" 'This is what the Sovereign LORD says: The gate of the inner court facing east is to be shut on the six working days, but on the Sabbath day and on the day of the New Moon it is to be opened.
The prince is to enter from the outside through the portico of the gateway and stand by the gatepost. The priests are to sacrifice his burnt offering and his fellowship offerings. He is to worship at the threshold of the gateway and then go out, but the gate will not be shut until evening.
On the Sabbaths and New Moons the people of the land are to worship in the presence of the LORD at the entrance to that gateway.
The burnt offering the prince brings to the LORD on the Sabbath day is to be six male lambs and a ram, all without defect.
The grain offering given with the ram is to be an ephah, and the grain offering with the lambs is to be as much as he pleases, along with a hin of oil for each ephah.
On the day of the New Moon he is to offer a young bull, six lambs and a ram, all without defect.
He is to provide as a grain offering one ephah with the bull, one ephah with the ram, and with the lambs as much as he wants to give, along with a hin of oil with each ephah.
When the prince enters, he is to go in through the portico of the gateway, and he is to come out the same way.
" 'When the people of the land come before the LORD at the appointed feasts, whoever enters by the north gate to worship is to go out the south gate; and whoever enters by the south gate is to go out the north gate. No one is to return through the gate by which he entered, but each is to go out the opposite gate.
The prince is to be among them, going in when they go in and going out when they go out.
" 'At the festivals and the appointed feasts, the grain offering is to be an ephah with a bull, an ephah with a ram, and with the lambs as much as one pleases, along with a hin of oil for each ephah.
When the prince provides a freewill offering to the LORD--whether a burnt offering or fellowship offerings--the gate facing east is to be opened for him. He shall offer his burnt offering or his fellowship offerings as he does on the Sabbath day. Then he shall go out, and after he has gone out, the gate will be shut.
" 'Every day you are to provide a year-old lamb without defect for a burnt offering to the LORD; morning by morning you shall provide it.
You are also to provide with it morning by morning a grain offering, consisting of a sixth of an ephah with a third of a hin of oil to moisten the flour. The presenting of this grain offering to the LORD is a lasting ordinance.
So the lamb and the grain offering and the oil shall be provided morning by morning for a regular burnt offering.
" 'This is what the Sovereign LORD says: If the prince makes a gift from his inheritance to one of his sons, it will also belong to his descendants; it is to be their property by inheritance.
If, however, he makes a gift from his inheritance to one of his servants, the servant may keep it until the year of freedom; then it will revert to the prince. His inheritance belongs to his sons only; it is theirs.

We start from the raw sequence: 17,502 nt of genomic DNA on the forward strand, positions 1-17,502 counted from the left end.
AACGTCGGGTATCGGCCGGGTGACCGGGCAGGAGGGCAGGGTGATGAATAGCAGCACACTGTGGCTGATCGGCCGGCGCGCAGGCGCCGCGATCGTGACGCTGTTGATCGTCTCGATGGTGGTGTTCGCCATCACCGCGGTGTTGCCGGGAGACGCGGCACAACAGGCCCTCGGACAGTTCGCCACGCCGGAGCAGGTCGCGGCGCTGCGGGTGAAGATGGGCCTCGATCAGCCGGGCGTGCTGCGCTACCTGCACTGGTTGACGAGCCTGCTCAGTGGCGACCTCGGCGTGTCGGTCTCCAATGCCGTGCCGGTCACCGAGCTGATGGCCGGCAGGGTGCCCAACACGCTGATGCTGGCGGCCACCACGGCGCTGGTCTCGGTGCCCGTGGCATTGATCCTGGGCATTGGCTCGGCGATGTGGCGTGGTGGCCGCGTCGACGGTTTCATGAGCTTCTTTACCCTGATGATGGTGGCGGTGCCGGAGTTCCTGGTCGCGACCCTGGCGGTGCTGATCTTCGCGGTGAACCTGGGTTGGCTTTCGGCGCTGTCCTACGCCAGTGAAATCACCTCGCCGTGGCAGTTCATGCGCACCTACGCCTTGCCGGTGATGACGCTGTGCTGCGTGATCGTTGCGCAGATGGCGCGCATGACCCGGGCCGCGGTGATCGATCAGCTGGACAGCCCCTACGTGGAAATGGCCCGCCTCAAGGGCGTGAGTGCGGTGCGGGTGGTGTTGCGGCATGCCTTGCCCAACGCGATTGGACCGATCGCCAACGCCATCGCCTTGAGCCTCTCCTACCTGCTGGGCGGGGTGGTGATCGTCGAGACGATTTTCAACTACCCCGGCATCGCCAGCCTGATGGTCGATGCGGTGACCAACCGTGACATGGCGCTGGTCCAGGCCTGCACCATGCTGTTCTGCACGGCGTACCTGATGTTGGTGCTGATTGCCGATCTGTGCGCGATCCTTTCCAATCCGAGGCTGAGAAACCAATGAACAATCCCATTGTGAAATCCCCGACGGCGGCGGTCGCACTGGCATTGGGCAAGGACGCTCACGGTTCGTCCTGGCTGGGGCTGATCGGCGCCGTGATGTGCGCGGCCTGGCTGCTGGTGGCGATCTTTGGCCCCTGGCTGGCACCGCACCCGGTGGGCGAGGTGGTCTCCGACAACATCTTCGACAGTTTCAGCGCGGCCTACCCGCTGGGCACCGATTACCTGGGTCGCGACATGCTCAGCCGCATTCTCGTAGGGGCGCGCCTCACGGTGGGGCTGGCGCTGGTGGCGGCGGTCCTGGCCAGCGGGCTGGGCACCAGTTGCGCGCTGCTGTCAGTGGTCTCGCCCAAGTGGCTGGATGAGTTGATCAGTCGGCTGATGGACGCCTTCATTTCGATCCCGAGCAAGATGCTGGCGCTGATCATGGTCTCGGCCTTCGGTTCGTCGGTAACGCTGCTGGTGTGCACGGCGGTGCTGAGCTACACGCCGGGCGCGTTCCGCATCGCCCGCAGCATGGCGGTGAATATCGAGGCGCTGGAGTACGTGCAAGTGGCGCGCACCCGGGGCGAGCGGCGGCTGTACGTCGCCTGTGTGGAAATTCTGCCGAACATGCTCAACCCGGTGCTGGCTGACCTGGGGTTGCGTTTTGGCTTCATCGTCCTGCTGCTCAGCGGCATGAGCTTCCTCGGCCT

The prince must not take any of the inheritance of the people, driving them off their property. He is to give his sons their inheritance out of his own property, so that none of my people will be separated from his property.' "
Then the man brought me through the entrance at the side of the gate to the sacred rooms facing north, which belonged to the priests, and showed me a place at the western end.
He said to me, "This is the place where the priests will cook the guilt offering and the sin offering and bake the grain offering, to avoid bringing them into the outer court and consecrating the people."
He then brought me to the outer court and led me around to its four corners, and I saw in each corner another court.
In the four corners of the outer court were enclosed courts, forty cubits long and thirty cubits wide; each of the courts in the four corners was the same size.
Around the inside of each of the four courts was a ledge of stone, with places for fire built all around under the ledge.
He said to me, "These are the kitchens where those who minister at the temple will cook the sacrifices of the people."
The man brought me back to the entrance of the temple, and I saw water coming out from under the threshold of the temple toward the east (for the temple faced east). The water was coming down from under the south side of the temple, south of the altar.
He then brought me out through the north gate and led me around the outside to the outer gate facing east, and the water was flowing from the south side.
As the man went eastward with a measuring line in his hand, he measured off a thousand cubits and then led me through water that was ankle-deep.
He measured off another thousand cubits and led me through water that was knee-deep. He measured off another thousand and led me through water that was up to the waist.
He measured off another thousand, but now it was a river that I could not cross, because the water had risen and was deep enough to swim in--a river that no one could cross.
He asked me, "Son of man, do you see this?" Then he led me back to the bank of the river.
When I arrived there, I saw a great number of trees on each side of the river.
He said to me, "This water flows toward the eastern region and goes down into the Arabah, where it enters the Sea. When it empties into the Sea, the water there becomes fresh.
Swarms of living creatures will live wherever the river flows. There will be large numbers of fish, because this water flows there and makes the salt water fresh; so where the river flows everything will live.
Fishermen will stand along the shore; from En Gedi to En Eglaim there will be places for spreading nets. The fish will be of many kinds--like the fish of the Great Sea.
But the swamps and marshes will not become fresh; they will be left for salt.
Fruit trees of all kinds will grow on both banks of the river. Their leaves will not wither, nor will their fruit fail. Every month they will bear, because the water from the sanctuary flows to them. Their fruit will serve for food and their leaves for healing."